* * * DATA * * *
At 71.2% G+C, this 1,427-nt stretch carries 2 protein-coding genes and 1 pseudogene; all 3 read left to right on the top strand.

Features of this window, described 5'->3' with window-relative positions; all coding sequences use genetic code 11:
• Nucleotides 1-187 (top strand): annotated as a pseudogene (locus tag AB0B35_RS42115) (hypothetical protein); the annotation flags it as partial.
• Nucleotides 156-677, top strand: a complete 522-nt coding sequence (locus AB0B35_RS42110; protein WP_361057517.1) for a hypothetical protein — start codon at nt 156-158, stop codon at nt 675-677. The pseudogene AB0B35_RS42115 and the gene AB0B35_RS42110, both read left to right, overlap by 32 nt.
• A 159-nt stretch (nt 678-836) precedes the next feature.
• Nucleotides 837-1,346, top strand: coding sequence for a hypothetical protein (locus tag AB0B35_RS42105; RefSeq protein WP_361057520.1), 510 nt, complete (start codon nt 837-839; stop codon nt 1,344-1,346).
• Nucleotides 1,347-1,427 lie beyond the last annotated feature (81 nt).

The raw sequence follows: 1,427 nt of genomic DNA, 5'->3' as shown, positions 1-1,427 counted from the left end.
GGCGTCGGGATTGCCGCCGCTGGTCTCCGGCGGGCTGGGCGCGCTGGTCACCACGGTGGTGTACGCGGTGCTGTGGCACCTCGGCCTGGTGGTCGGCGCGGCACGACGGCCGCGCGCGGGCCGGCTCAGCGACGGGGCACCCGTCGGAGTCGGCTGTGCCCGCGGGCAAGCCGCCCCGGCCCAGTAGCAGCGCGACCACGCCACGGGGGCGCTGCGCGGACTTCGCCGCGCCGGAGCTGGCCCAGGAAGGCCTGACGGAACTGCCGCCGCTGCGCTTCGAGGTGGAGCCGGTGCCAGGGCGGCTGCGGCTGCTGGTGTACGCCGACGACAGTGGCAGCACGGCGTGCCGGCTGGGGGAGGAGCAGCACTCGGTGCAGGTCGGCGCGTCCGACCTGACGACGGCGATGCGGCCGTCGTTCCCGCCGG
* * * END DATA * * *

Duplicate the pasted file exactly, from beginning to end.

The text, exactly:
At 71.2% G+C, this 1,427-nt stretch carries 2 protein-coding genes and 1 pseudogene; all 3 read left to right on the top strand.

Features of this window, described 5'->3' with window-relative positions; all coding sequences use genetic code 11:
• Nucleotides 1-187 (top strand): annotated as a pseudogene (locus tag AB0B35_RS42115) (hypothetical protein); the annotation flags it as partial.
• Nucleotides 156-677, top strand: a complete 522-nt coding sequence (locus AB0B35_RS42110; protein WP_361057517.1) for a hypothetical protein — start codon at nt 156-158, stop codon at nt 675-677. The pseudogene AB0B35_RS42115 and the gene AB0B35_RS42110, both read left to right, overlap by 32 nt.
• A 159-nt stretch (nt 678-836) precedes the next feature.
• Nucleotides 837-1,346, top strand: coding sequence for a hypothetical protein (locus tag AB0B35_RS42105; RefSeq protein WP_361057520.1), 510 nt, complete (start codon nt 837-839; stop codon nt 1,344-1,346).
• Nucleotides 1,347-1,427 lie beyond the last annotated feature (81 nt).

The raw sequence follows: 1,427 nt of genomic DNA, 5'->3' as shown, positions 1-1,427 counted from the left end.
GGCGTCGGGATTGCCGCCGCTGGTCTCCGGCGGGCTGGGCGCGCTGGTCACCACGGTGGTGTACGCGGTGCTGTGGCACCTCGGCCTGGTGGTCGGCGCGGCACGACGGCCGCGCGCGGGCCGGCTCAGCGACGGGGCACCCGTCGGAGTCGGCTGTGCCCGCGGGCAAGCCGCCCCGGCCCAGTAGCAGCGCGACCACGCCACGGGGGCGCTGCGCGGACTTCGCCGCGCCGGAGCTGGCCCAGGAAGGCCTGACGGAACTGCCGCCGCTGCGCTTCGAGGTGGAGCCGGTGCCAGGGCGGCTGCGGCTGCTGGTGTACGCCGACGACAGTGGCAGCACGGCGTGCCGGCTGGGGGAGGAGCAGCACTCGGTGCAGGTCGGCGCGTCCGACCTGACGACGGCGATGCGGCCGTCGTTCCCGCCGG